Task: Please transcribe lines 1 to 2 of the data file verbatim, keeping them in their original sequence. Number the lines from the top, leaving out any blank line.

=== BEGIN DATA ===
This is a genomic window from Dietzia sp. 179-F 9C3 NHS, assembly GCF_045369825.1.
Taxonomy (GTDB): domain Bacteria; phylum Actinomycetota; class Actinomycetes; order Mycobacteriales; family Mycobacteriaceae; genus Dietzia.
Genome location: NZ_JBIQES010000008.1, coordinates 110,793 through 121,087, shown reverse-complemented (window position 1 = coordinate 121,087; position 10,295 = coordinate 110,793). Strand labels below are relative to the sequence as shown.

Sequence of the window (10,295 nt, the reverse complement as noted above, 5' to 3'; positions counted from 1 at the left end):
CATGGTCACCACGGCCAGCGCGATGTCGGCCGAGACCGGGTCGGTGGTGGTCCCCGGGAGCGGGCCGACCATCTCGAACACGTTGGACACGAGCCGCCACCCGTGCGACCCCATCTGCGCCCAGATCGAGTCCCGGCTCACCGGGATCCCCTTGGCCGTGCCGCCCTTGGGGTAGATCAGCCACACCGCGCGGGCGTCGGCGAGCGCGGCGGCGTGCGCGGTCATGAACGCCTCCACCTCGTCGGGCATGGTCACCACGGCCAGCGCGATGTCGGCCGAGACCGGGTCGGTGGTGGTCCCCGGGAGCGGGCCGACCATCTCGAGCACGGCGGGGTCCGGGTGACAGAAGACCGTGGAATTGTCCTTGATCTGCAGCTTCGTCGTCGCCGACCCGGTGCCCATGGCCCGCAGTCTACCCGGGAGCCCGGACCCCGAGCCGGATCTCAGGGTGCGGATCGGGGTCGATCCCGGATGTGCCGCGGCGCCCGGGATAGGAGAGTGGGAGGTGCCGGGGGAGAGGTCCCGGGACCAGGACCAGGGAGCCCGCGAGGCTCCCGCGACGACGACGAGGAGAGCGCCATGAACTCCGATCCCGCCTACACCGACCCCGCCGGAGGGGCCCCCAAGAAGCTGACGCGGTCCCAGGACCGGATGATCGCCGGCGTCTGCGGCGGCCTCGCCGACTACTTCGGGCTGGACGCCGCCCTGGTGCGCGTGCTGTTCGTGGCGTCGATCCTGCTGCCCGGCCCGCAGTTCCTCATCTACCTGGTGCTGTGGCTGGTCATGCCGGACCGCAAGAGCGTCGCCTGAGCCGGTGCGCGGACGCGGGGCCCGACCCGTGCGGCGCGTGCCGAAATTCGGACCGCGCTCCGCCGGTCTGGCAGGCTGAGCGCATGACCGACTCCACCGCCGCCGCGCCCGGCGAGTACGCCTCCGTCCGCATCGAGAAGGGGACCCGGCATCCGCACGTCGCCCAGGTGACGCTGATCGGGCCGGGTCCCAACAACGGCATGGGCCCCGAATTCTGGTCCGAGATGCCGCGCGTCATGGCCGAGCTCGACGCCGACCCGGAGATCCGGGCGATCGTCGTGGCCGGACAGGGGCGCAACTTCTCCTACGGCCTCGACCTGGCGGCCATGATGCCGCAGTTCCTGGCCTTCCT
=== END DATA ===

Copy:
This is a genomic window from Dietzia sp. 179-F 9C3 NHS, assembly GCF_045369825.1.
Taxonomy (GTDB): domain Bacteria; phylum Actinomycetota; class Actinomycetes; order Mycobacteriales; family Mycobacteriaceae; genus Dietzia.